[v] be superior; "Reading beats watching television"; "This sure beats work!"
The rhythmic or musical quality of a poem. In metrical verse, this is determined by the regular pattern of stressed and unstressed syllables. However, free verse often features a beat e.g. the work of Walt Whitman. Beat is one of the main things distinguishing poetry from prose.
amaze, baffle, beat out, beat up, beatnik, bewilder, cadence, cheat, chisel, crush, drum, dumbfound, exhaust, flummox, get, gravel, heartbeat, measure, meter, musical rhythm, mystify, nonplus, perplex, pose, pound, pulsate, pulsation, pulse, puzzle, quive
agitate, backbeat, baste, bastinado, bat, bate, batter, be, beat generation, beat out, beatniks, beats, bedevil, beetle, befuddle, beguile, belabor, belabour, best, bilk, bunco, cane, cheat, checkmate, chicane, chouse, clap, clobber, clobber, coldcock, common measure, common meter, commove, con, confound, confuse, cozen, cream, create, deceive, deck, defeat, defraud, delude, diastole, diddle, discombobulate, displace, disturb, downbeat, drub, dump, eliminate, elude, escape, exceed, fag, fag out, fatigue, figure out, flail, flail, flap, fleece, flog, floor, flutter, foot, forge, form, fox, frazzle, fuddle, gazump, get the jump, glare, go, goldbrick, gyp, hammer, hammer, hit, hoodwink, hook, immobilise, immobilize, itinerary, jade, jockey, juggle, kayo, knock cold, knock down, knock out, lam, lambast, lambaste, larrup, lash, lather, lead on, lick, lick, make, mate, metrical foot, metrical unit, mix up, mold, mop up, mould, move, mulct, musical time, nobble, nonconformist, oscillation, outdo, outfight, outflank, outgo, outmatch, outplay, outpoint, outscore, outstrip, outwear, overcharge, overcome, overmaster, overpower, overwhelm, pace, paddle, palpitate, paste, path, periodic event, pip, pistol-whip, play, play, pluck, plume, poetic rhythm, pounding, prosody, puzzle out, puzzle over, rack up, raise up, rate, recurrent event, recusant, rhythmic pattern, riddle, rob, rook, rough up, rout, route, sail, sailing, scam, scansion, scoop, screw, shaft, shake up, shape, slash, soak, soak, solve, sound, sound, spank, spreadeagle, spread-eagle, stagger, stir up, strap, strike, stroke, strong-arm, stump, surcharge, surmount, surpass, swindle, syncopation, systole, tap out, thrash, thrash, thrash, thresh, thresh, throb, throbbing, throw, thump out, tire, tire out, trample, tread, trounce, trump, upbeat, vex, vibration, victimise, victimize, wear, wear down, wear out, wear upon, weary, welsh, welt, whang, whip, whip, whipsaw, whisk, whomp, win, work, work, work out, worst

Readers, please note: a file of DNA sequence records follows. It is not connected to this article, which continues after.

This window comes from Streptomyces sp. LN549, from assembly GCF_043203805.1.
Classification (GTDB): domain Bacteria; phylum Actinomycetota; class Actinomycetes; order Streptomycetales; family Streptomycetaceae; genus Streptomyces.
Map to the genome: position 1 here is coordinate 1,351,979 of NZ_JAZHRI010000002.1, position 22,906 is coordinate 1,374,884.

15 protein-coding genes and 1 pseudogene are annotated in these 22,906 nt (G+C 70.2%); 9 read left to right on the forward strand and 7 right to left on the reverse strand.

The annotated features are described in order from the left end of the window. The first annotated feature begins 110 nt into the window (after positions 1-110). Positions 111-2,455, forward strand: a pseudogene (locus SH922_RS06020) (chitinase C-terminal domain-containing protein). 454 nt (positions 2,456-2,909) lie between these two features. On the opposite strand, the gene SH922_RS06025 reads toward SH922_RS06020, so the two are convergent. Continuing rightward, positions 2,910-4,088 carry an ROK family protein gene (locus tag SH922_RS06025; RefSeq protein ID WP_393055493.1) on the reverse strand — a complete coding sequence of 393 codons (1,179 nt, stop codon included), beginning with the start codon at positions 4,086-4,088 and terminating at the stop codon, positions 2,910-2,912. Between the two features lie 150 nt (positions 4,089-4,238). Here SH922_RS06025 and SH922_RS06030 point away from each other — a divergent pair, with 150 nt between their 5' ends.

Group of American poets - including Allen Ginsberg, Lawrence Ferlinghetti and Kenneth Rexroth - who were disaffected by contemporary society. The word 'beat' comes from 'beat' as in music, 'beat' as in defeated and 'beat' as in to beatify or make blessed. Beat poetry had a big impact upon the lyrics of singers such as Bob Dylan, Patti Smith and Tom Waits.
[adj] informal terms; strikingly unconventional
Work which is quirky or unconventional.
far-out, kinky, quirky, unconventional, way-out